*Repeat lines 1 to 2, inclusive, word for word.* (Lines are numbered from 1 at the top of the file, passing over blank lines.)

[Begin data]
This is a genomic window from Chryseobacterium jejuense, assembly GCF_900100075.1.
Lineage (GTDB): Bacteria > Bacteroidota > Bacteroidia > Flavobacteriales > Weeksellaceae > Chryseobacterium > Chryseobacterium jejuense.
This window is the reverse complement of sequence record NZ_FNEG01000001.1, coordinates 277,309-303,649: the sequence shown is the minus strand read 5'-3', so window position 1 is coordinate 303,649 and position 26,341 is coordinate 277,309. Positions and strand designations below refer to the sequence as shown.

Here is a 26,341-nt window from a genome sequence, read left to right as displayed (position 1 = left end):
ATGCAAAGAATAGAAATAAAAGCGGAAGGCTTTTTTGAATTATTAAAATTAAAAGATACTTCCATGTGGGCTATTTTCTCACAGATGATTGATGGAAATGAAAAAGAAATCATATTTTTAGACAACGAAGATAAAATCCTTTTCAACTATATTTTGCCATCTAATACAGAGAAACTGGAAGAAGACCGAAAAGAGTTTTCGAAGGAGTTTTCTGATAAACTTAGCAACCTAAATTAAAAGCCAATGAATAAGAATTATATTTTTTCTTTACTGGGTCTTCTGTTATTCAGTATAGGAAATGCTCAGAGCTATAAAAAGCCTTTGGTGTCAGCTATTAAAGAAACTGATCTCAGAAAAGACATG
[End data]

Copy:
This is a genomic window from Chryseobacterium jejuense, assembly GCF_900100075.1.
Lineage (GTDB): Bacteria > Bacteroidota > Bacteroidia > Flavobacteriales > Weeksellaceae > Chryseobacterium > Chryseobacterium jejuense.